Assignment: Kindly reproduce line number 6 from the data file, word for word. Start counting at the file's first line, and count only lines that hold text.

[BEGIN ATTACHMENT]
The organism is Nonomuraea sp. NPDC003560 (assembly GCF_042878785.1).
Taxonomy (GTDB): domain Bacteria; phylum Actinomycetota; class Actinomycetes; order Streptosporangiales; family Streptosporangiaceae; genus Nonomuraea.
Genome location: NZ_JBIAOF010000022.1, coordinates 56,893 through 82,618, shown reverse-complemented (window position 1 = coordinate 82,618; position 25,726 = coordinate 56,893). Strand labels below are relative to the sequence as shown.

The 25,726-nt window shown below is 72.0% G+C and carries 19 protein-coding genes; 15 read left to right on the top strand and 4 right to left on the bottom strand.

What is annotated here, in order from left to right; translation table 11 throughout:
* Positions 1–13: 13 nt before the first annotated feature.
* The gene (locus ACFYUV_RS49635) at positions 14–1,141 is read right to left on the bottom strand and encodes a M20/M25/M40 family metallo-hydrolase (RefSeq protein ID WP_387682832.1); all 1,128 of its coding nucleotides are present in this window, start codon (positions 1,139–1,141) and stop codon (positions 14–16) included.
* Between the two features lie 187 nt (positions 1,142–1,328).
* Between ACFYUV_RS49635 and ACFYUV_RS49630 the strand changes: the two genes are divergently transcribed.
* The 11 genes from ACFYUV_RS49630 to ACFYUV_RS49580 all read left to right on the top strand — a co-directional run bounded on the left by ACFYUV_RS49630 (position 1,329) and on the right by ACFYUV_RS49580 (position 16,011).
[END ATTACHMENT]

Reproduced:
* Positions 1–13: 13 nt before the first annotated feature.